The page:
I find the devotional aspect of spiritual life to be a vital part of mindfulness. One reason I find it very difficult to be mindful is often I do not care about what I am doingÑI am just trying to get through some activity so I can get to what I feel is the meaningful part of my life. When we view mindfulness as a mere technique, it is hard to be motivated to let go of our dreams and fears so we can simply be fully aware of our seemingly boring present. Yet when I cut my life in pieces and decide this piece is the one that counts and this piece does not matter, my whole life starts to lose its meaning. It is like people trying to get through their work week so they can live their real life on the weekend. Mindfulness generates profound meaning in our life when we act in faith that our whole life is the life of Buddha. Everything is part of the Buddha, and when we are willing to give our attention and respect to whatever we do, we open ourselves to experience the deep spiritual meaning of each of our actions. Being devotional in daily life means we try to treat each of our activities with reverence and gratitude. When we express reverence and gratitude for what we are being given, we are helping ourselves to awaken to the deeply spiritual significance of our seemingly ordinary lives. A key aspect of Buddhist training is that we need to turn our hearts toward the Buddha instead of allowing all our longing to be directed toward the ephemeral aspects of the world. Mindfulness allows us to see where we are directing our desires and longing, and when we use the awareness of our mindfulness to cultivate our devotion, this helps all our longing flow toward its rightful home.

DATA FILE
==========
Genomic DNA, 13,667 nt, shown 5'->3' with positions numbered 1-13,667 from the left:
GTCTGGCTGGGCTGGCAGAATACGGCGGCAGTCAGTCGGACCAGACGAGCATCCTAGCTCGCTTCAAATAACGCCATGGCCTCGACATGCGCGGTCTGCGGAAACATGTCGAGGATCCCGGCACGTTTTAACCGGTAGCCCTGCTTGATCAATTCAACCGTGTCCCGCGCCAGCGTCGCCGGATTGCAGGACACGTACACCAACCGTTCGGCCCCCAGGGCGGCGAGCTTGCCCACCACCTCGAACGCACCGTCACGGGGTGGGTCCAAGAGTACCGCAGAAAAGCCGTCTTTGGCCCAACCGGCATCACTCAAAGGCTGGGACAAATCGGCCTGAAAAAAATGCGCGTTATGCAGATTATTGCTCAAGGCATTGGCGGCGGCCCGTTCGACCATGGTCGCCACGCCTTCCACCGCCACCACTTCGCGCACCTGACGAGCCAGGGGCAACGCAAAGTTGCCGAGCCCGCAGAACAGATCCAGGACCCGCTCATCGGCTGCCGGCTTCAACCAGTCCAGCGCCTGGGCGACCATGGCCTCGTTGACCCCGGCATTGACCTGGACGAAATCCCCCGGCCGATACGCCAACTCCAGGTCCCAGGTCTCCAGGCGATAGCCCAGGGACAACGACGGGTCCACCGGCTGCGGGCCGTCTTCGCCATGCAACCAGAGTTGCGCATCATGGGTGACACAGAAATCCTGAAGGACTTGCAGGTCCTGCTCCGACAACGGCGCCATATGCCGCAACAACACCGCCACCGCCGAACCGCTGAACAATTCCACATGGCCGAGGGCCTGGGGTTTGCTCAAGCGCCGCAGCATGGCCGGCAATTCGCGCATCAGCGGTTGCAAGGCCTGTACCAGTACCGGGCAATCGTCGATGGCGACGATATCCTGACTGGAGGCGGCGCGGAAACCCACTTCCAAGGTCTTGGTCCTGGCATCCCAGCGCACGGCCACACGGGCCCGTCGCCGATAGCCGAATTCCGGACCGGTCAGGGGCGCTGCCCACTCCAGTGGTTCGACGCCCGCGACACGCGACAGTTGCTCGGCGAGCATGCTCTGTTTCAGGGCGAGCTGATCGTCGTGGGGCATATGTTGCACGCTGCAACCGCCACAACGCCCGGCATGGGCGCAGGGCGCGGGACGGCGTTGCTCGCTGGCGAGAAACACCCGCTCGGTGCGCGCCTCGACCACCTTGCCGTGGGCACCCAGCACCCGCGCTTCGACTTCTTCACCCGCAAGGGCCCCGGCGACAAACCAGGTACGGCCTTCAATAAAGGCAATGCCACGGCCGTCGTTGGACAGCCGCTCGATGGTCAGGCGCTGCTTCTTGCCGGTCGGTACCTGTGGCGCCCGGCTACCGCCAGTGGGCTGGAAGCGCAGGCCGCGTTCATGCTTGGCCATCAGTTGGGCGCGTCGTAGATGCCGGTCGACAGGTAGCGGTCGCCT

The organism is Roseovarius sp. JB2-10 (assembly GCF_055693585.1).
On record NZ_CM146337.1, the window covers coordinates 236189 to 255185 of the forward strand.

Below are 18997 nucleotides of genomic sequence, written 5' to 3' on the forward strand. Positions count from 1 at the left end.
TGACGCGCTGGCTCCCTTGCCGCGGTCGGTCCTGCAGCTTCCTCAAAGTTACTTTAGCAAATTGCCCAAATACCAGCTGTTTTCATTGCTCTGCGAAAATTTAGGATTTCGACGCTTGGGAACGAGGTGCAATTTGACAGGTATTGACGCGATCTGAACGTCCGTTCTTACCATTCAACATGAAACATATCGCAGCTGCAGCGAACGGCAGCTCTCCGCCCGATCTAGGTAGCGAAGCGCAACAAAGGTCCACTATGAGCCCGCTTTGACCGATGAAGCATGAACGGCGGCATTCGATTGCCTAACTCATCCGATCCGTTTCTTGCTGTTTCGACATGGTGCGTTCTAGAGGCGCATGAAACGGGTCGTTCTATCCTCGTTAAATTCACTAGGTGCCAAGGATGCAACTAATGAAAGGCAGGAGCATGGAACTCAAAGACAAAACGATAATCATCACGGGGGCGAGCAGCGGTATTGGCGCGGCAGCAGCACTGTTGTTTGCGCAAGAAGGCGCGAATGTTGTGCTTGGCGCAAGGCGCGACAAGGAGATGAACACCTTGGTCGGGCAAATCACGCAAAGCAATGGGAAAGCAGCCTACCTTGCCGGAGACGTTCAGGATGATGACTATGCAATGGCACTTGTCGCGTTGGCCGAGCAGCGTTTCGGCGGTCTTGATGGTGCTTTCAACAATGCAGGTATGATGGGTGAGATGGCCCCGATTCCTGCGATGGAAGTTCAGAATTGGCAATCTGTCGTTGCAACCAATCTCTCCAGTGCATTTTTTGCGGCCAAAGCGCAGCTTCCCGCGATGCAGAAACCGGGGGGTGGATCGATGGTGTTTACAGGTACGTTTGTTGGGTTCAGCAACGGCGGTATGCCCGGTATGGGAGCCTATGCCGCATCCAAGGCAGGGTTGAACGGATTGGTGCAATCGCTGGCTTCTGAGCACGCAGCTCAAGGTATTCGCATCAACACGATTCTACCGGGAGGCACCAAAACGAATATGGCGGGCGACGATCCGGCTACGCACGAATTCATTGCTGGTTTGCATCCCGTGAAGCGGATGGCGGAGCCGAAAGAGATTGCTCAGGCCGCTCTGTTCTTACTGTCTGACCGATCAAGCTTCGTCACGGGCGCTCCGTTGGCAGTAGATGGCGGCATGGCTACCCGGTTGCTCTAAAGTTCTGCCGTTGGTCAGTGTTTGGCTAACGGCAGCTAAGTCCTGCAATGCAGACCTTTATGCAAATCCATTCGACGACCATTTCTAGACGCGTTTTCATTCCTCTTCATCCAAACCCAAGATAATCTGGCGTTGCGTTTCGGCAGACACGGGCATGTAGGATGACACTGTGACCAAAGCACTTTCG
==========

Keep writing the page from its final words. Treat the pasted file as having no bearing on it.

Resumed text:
Buddhism points us toward our most fundamental need and desire: to experience and live from the Heart of Buddha. When we orient our life toward that deep spiritual purpose, then we can gradually free ourselves from getting so emotionally caught up in the varied scenery of our lives. Mindfulness is pointing us toward trying to see everything in our lives as just passing through the mirror of our minds, and it is spiritually important to be willing to let everything go. When our hearts and minds move from this meditative place, then we get caught up in our endless series of goals and desires, fears and worries. The willingness to be mindful, to live from the still heart of meditation, allows all our scattered goals and desires to flow back into our deepest and most heartfelt desire: to awaken to the living heart of Buddha. Mindfulness allows us to see that we are always free to choose to walk in the footsteps of the Buddha.